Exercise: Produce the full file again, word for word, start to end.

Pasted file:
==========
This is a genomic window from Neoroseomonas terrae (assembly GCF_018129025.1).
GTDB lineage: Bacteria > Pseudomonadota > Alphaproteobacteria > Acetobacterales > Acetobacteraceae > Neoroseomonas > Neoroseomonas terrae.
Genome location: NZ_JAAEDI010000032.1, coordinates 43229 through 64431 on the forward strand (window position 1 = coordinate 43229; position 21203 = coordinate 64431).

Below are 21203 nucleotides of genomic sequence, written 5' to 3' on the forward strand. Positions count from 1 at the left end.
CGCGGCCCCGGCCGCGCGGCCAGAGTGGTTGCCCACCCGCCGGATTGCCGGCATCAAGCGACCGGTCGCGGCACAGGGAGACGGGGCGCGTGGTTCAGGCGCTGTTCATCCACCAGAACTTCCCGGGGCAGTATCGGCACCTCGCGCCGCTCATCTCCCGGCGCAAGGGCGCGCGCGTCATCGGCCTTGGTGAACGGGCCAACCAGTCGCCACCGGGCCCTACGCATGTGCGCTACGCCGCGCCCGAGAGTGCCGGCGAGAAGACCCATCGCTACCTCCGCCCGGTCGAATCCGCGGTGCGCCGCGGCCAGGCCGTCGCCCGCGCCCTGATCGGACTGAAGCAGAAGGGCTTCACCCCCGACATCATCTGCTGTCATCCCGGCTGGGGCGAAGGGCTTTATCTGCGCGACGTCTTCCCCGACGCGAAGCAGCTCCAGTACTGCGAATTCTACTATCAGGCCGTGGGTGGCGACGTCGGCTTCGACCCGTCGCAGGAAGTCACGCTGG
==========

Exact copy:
This is a genomic window from Neoroseomonas terrae (assembly GCF_018129025.1).
GTDB lineage: Bacteria > Pseudomonadota > Alphaproteobacteria > Acetobacterales > Acetobacteraceae > Neoroseomonas > Neoroseomonas terrae.
Genome location: NZ_JAAEDI010000032.1, coordinates 43229 through 64431 on the forward strand (window position 1 = coordinate 43229; position 21203 = coordinate 64431).

Below are 21203 nucleotides of genomic sequence, written 5' to 3' on the forward strand. Positions count from 1 at the left end.
CGCGGCCCCGGCCGCGCGGCCAGAGTGGTTGCCCACCCGCCGGATTGCCGGCATCAAGCGACCGGTCGCGGCACAGGGAGACGGGGCGCGTGGTTCAGGCGCTGTTCATCCACCAGAACTTCCCGGGGCAGTATCGGCACCTCGCGCCGCTCATCTCCCGGCGCAAGGGCGCGCGCGTCATCGGCCTTGGTGAACGGGCCAACCAGTCGCCACCGGGCCCTACGCATGTGCGCTACGCCGCGCCCGAGAGTGCCGGCGAGAAGACCCATCGCTACCTCCGCCCGGTCGAATCCGCGGTGCGCCGCGGCCAGGCCGTCGCCCGCGCCCTGATCGGACTGAAGCAGAAGGGCTTCACCCCCGACATCATCTGCTGTCATCCCGGCTGGGGCGAAGGGCTTTATCTGCGCGACGTCTTCCCCGACGCGAAGCAGCTCCAGTACTGCGAATTCTACTATCAGGCCGTGGGTGGCGACGTCGGCTTCGACCCGTCGCAGGAAGTCACGCTGG